Younger brother drummer Elvin Jones (1927) did nothing to dispel the notion that the baby of the family is the fun-loving freewheeler who gets away with what they want. Luckily for us, what he wanted was to push the boundaries of jazz with Coltranes classic quartet which gave us (amongst others) ms as My Favorite Things, Ascension & A Love Supreme!

Hear them together on the brilliantly conceived Keepin’ Up With The Joneses which features this trio of brothers with (get this…) another unrelated musician with the same name: Eddie Jones!

Nat & Freddie Cole

In the annals of jazz history, the Cole brothers β€” Nat King Cole and Freddie Cole β€” represent a fascinating familial mix of vocal and instrumental genius.

Nat King Cole, born in 1919, initially made his mark as a jazz pianist before becoming one of the most revered voices in American music history. With his smooth, baritone voice and impeccable phrasing, Nat King Cole delivered timeless classics such as “Unforgettable” and “Mona Lisa,” enchanting audiences worldwide.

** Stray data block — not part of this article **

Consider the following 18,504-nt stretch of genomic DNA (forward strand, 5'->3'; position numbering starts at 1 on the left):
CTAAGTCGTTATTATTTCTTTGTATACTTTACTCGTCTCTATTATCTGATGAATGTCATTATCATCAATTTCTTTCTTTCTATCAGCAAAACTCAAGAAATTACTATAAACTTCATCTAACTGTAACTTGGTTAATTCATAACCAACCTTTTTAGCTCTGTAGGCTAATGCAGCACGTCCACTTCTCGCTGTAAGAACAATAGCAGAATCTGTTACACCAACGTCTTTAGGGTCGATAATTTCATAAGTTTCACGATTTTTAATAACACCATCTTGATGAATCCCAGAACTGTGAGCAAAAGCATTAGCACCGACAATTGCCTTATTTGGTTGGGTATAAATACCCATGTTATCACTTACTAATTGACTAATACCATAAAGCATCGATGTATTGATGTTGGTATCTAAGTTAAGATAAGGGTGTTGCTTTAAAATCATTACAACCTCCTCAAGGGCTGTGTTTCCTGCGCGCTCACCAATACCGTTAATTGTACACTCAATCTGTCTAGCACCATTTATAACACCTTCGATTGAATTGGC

Younger brother Freddie Cole, born in 12 years later, might not have reached the same commercial heights as his older sibling, but his talents as a pianist and vocalist are undeniable.

With a style that echoes the sophistication and warmth of Nat’s, Freddie carved out his own path in the jazz world, earning acclaim for his expressive performances and recordings.

Unusually for a story of two brothers, Freddy died 55 years after his older brother, providing us with a decades-long career which showcased a deep commitment to the craft of jazz that kept the Cole legacy alive and swinging.

Whilst less renowned in the wider jazz world, it’s worth noting that a further two members of the Cole family worked as jazz musicians: Ike Cole and Eddie Cole.

Cannonball & Nat Adderley

One of the most high-profile of all jazz brothers, Cannonball (b. 1928) & Nat (b.1931) Adderley not only forged stellar careers in their own right, they also worked together extensively.

Whilst older brother altoist Cannonball was arguably the more famous jazz musician – in part due to his work with Miles Davis in the 1950s – one of his biggest hits – Work Song – was written by Nat.